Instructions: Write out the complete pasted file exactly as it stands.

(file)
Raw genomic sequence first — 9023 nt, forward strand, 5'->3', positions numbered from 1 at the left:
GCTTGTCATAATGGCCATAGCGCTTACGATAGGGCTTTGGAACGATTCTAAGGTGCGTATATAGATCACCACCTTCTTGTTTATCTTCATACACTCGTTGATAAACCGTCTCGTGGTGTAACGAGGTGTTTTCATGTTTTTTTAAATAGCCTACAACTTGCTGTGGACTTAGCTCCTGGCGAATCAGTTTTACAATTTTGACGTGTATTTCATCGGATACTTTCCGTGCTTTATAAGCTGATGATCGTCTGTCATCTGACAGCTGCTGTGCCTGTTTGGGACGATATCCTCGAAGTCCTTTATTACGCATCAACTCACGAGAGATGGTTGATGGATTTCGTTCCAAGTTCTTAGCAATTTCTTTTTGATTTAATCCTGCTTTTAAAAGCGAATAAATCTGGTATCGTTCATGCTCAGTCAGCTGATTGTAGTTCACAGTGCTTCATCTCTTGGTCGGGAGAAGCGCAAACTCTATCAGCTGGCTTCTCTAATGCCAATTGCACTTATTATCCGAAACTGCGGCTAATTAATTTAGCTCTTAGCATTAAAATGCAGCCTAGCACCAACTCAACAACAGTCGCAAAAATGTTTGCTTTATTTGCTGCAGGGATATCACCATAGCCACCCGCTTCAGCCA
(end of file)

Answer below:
Raw genomic sequence first — 9023 nt, forward strand, 5'->3', positions numbered from 1 at the left:
GCTTGTCATAATGGCCATAGCGCTTACGATAGGGCTTTGGAACGATTCTAAGGTGCGTATATAGATCACCACCTTCTTGTTTATCTTCATACACTCGTTGATAAACCGTCTCGTGGTGTAACGAGGTGTTTTCATGTTTTTTTAAATAGCCTACAACTTGCTGTGGACTTAGCTCCTGGCGAATCAGTTTTACAATTTTGACGTGTATTTCATCGGATACTTTCCGTGCTTTATAAGCTGATGATCGTCTGTCATCTGACAGCTGCTGTGCCTGTTTGGGACGATATCCTCGAAGTCCTTTATTACGCATCAACTCACGAGAGATGGTTGATGGATTTCGTTCCAAGTTCTTAGCAATTTCTTTTTGATTTAATCCTGCTTTTAAAAGCGAATAAATCTGGTATCGTTCATGCTCAGTCAGCTGATTGTAGTTCACAGTGCTTCATCTCTTGGTCGGGAGAAGCGCAAACTCTATCAGCTGGCTTCTCTAATGCCAATTGCACTTATTATCCGAAACTGCGGCTAATTAATTTAGCTCTTAGCATTAAAATGCAGCCTAGCACCAACTCAACAACAGTCGCAAAAATGTTTGCTTTATTTGCTGCAGGGATATCACCATAGCCACCCGCTTCAGCCA